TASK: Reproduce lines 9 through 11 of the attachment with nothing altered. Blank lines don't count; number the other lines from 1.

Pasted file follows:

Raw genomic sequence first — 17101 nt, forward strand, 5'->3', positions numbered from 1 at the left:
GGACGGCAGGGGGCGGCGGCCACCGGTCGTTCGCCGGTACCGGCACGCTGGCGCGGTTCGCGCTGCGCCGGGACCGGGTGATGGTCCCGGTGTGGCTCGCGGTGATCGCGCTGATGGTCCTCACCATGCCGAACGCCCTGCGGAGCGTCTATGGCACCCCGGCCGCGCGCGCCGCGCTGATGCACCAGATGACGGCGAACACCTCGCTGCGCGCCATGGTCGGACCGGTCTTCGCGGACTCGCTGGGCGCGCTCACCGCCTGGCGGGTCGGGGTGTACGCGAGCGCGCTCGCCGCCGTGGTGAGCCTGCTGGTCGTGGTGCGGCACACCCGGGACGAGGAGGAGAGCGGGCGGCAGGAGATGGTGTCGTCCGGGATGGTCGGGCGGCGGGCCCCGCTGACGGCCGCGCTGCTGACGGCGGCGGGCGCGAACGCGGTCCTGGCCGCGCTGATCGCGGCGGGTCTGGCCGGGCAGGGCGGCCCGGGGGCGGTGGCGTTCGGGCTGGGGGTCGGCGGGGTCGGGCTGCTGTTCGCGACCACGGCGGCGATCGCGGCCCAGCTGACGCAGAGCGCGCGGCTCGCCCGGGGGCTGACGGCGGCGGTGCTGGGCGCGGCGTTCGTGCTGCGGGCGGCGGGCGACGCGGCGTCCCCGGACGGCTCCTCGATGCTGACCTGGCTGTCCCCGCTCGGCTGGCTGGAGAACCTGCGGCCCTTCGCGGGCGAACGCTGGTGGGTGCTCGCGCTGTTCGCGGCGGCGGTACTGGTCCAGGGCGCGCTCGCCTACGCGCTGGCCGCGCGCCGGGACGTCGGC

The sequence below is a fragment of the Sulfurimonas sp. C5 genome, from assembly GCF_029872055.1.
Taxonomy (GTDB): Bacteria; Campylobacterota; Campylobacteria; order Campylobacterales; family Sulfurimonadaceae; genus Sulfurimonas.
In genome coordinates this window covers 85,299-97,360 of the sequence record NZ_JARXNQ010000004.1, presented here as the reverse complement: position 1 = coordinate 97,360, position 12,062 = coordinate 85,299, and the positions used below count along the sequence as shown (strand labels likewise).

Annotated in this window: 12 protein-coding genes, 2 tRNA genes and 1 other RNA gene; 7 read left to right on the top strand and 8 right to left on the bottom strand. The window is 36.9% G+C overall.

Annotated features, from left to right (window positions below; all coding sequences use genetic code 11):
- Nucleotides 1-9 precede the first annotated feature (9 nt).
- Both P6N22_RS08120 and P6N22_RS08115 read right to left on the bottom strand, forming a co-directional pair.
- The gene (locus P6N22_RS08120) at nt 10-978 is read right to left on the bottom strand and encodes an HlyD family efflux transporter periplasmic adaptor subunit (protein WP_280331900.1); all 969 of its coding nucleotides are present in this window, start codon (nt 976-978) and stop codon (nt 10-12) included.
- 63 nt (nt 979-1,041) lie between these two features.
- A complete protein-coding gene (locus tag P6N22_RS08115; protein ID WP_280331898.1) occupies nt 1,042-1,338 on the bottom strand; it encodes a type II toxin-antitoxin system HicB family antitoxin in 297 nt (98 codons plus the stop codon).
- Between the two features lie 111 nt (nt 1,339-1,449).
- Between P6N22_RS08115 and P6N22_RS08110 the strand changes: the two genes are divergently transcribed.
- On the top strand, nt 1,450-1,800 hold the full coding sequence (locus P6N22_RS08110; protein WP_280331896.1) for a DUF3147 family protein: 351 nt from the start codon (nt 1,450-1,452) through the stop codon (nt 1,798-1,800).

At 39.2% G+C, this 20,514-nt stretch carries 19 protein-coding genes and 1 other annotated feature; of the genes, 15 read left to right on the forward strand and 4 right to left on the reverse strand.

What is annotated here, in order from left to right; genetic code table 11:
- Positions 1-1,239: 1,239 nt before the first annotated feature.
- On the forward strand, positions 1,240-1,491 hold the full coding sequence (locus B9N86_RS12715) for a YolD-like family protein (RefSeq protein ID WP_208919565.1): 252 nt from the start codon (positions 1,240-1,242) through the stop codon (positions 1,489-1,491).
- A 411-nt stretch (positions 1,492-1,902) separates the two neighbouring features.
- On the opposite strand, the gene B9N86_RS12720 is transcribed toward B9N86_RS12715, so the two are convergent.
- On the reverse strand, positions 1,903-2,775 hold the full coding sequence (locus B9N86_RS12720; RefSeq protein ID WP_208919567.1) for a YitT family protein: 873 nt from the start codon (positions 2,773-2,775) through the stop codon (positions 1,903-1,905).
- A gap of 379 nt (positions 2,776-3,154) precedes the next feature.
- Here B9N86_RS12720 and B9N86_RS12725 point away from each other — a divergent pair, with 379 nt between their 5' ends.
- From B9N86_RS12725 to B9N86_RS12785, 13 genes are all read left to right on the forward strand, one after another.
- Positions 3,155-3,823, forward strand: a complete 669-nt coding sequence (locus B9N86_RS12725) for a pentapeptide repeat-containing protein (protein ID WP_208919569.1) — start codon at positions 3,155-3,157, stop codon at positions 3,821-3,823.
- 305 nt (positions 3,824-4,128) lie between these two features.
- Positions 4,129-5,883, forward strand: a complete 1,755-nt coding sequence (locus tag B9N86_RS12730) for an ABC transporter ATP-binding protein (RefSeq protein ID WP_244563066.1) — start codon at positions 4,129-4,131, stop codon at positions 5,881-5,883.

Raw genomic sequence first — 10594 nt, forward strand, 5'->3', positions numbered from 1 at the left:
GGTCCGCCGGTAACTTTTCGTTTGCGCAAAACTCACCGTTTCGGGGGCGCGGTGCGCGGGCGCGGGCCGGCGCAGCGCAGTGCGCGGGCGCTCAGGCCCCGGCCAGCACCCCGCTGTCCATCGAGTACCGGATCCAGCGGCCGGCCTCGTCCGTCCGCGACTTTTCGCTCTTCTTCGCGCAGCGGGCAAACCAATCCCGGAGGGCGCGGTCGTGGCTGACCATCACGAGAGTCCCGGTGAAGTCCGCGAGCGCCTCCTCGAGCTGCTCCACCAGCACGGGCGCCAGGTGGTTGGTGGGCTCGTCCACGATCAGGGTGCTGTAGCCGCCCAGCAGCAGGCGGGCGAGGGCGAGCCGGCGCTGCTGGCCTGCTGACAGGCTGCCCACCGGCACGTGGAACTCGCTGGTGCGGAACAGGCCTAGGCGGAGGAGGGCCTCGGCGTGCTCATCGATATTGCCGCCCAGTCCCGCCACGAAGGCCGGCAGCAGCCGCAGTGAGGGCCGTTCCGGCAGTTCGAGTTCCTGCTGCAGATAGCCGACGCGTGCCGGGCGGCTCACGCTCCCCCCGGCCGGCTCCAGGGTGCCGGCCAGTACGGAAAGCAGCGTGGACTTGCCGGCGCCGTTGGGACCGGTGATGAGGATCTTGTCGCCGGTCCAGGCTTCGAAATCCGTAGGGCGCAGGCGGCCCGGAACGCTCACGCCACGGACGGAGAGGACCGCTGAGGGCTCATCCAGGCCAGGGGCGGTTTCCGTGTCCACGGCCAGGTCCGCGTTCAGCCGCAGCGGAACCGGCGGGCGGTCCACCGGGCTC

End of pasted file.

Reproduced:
- Both P6N22_RS08120 and P6N22_RS08115 read right to left on the bottom strand, forming a co-directional pair.
- The gene (locus P6N22_RS08120) at nt 10-978 is read right to left on the bottom strand and encodes an HlyD family efflux transporter periplasmic adaptor subunit (protein WP_280331900.1); all 969 of its coding nucleotides are present in this window, start codon (nt 976-978) and stop codon (nt 10-12) included.
- 63 nt (nt 979-1,041) lie between these two features.